The river of migrants is bloody and unending

Migrants who have just crossed the border from Serbia into Hungary rest as they wait to be processed at a reception center near Szeged, Aug. 28, 2015.
Matt Cardy

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Need to know:

It seems like every day there is a new tragedy involving the deaths of refugees and migrants fleeing war, violence and poverty for a better life in Europe.

On Thursday, after news broke that 71 bodies, believed to be Syrians, were found decomposing in an abandoned poultry truck in Austria, we learned of two boats carrying up to 500 migrants that capsized off the coast of Libya. At least 200 bodies were found floating in the vicinity of the city of Zuwara. 

The problem is bad, and it's getting worse. The International Office of Migration has recorded 2,432 deaths linked to Mediterranean migrant crossings this year, a figure that is expected to rise. Of course, there are many who make it. In July alone, 107,500 people arrived in Europe. 

The pressure to find a solution is intensifying. Resources are being stretched to the limit, particularly in Greece, Italy and Hungary, where most migrants first arrive before moving on to richer EU countries like Germany, France and Sweden.

Some countries are taking an increasingly hardline stance. Hungary, for example, has built a giant fence along its border in an effort to stop the flow of men, women and children. That strategy isn't working too well. Meanwhile, a meeting of European leaders to address the largest migrant crisis since World War II ended without an apparent consensus or way forward.

Here are six facts and figures that help explain the scale of the problem — and why Italian Foreign Minister Paolo Gentiloni said it threatens the "soul" of Europe.

Want to know:

The internet is capable of amazing things, some of them wonderful. This image of a Syrian refugee and his daughter went viral. Then the donations came pouring in.

It is an image that sums up the desperation of millions of Syrian refugees: a man selling a handful of pens by the side of the road in Beirut, with his exhausted daughter hanging over his shoulder.

Icelandic activist Gissur Simonarson posted the picture of Abdul and 4-year-old Reem on social media, where it was shared tens of thousands of times with the hashtag #buypens.

Simonarson was inundated with offers of donations, so he launched a crowdfunding page to raise money to help Abdul start a new life for his daughter and 9-year-old son Abdelillah. Within 30 minutes his goal of $5,000 was raised and within hours, donations had reached $50,557.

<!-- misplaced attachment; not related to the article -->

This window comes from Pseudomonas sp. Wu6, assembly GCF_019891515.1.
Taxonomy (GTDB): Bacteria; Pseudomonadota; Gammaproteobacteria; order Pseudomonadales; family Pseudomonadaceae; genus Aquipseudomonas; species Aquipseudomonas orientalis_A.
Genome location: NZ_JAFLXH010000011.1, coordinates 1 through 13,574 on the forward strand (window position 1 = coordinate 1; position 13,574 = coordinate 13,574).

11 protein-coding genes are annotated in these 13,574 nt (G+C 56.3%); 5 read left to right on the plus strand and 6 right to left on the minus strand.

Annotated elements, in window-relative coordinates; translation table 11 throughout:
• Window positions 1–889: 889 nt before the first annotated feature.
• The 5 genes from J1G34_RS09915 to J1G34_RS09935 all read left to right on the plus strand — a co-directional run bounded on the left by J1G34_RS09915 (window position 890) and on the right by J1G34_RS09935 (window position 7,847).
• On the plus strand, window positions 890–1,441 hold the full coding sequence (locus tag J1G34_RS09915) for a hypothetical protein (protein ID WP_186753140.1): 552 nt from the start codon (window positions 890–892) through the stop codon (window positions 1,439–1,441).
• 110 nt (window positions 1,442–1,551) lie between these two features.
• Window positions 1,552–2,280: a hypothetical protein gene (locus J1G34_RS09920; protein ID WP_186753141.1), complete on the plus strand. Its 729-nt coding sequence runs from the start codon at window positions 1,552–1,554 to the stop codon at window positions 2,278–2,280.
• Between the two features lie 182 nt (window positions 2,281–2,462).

Abdul, a Palestinian-Syrian, is in Lebanon, seeking refuge from the civil war in Syria. He had fled besieged Yarmouk — an unofficial Palestinian refugee camp in the suburbs of Damascus — an area of Syria that has been cut off from food and water for months at a time.

Strange but true:

To save the camels, fight for the right to slaughter them. In India, that counter-intuitive statement makes sense.

Why? Let's start at the beginning. The camel population is hurting in Rajasthan, a state in northwestern India where the camel plays a key role for members of the Raika caste. The number of camels plunged from more than a million to fewer than 200,000 over the past 20 years. 

In an effort to save the camel, a nonprofit called Lokhit Pashu Palak Sansthan, or "Welfare Organization for Livestock Keepers," fought to make the camel Rajasthan's state animal — which it did last year. As a result of the camel becoming state animal, the government enacted protections for dromedaries, including in March a ban on their export and slaughter. 

Now, it is an ugly truth, but to make meat you need to slaughter an animal. The ban has made that impossible. In doing so, the ban has also removed the one aspect of keeping camels that was an economic incentive.

Camel profitability has been on the decline along with the fact that they are longer needed as pack animals in the age of trucks and trains. Camels are valued for one thing now: their meat. 

And that's why that same nonprofit that was fighting to make the camel Rajasthan's state animal is now fighting for the right of camel traders to slaughter them. Kill them to keep them, the reasoning goes. Slaughtering some camels will actually help the animal stay alive in the long run.